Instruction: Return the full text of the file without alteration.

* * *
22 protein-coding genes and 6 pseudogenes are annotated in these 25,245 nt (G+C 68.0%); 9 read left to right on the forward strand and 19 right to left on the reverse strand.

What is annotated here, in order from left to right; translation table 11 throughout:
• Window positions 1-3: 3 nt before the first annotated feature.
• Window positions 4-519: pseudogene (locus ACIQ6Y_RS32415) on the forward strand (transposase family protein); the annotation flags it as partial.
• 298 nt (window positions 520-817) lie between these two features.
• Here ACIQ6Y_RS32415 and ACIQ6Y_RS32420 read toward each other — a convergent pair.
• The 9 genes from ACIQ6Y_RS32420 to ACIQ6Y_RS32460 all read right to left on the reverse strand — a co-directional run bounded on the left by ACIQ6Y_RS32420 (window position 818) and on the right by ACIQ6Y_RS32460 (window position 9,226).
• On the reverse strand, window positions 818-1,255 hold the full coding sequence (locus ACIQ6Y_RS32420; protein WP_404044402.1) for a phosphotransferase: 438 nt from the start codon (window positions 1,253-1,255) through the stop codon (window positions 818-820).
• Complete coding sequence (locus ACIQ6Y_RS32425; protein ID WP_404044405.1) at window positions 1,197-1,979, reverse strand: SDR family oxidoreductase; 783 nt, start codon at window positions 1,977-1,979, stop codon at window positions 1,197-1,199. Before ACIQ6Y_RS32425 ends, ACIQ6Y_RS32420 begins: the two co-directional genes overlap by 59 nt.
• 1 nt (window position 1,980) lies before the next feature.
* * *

22 protein-coding genes and 6 pseudogenes are annotated in these 25,245 nt (G+C 68.0%); 9 read left to right on the forward strand and 19 right to left on the reverse strand.

What is annotated here, in order from left to right; translation table 11 throughout:
• Window positions 1-3: 3 nt before the first annotated feature.
• Window positions 4-519: pseudogene (locus ACIQ6Y_RS32415) on the forward strand (transposase family protein); the annotation flags it as partial.
• 298 nt (window positions 520-817) lie between these two features.
• Here ACIQ6Y_RS32415 and ACIQ6Y_RS32420 read toward each other — a convergent pair.
• The 9 genes from ACIQ6Y_RS32420 to ACIQ6Y_RS32460 all read right to left on the reverse strand — a co-directional run bounded on the left by ACIQ6Y_RS32420 (window position 818) and on the right by ACIQ6Y_RS32460 (window position 9,226).
• On the reverse strand, window positions 818-1,255 hold the full coding sequence (locus ACIQ6Y_RS32420; protein WP_404044402.1) for a phosphotransferase: 438 nt from the start codon (window positions 1,253-1,255) through the stop codon (window positions 818-820).
• Complete coding sequence (locus ACIQ6Y_RS32425; protein ID WP_404044405.1) at window positions 1,197-1,979, reverse strand: SDR family oxidoreductase; 783 nt, start codon at window positions 1,977-1,979, stop codon at window positions 1,197-1,199. Before ACIQ6Y_RS32425 ends, ACIQ6Y_RS32420 begins: the two co-directional genes overlap by 59 nt.
• 1 nt (window position 1,980) lies before the next feature.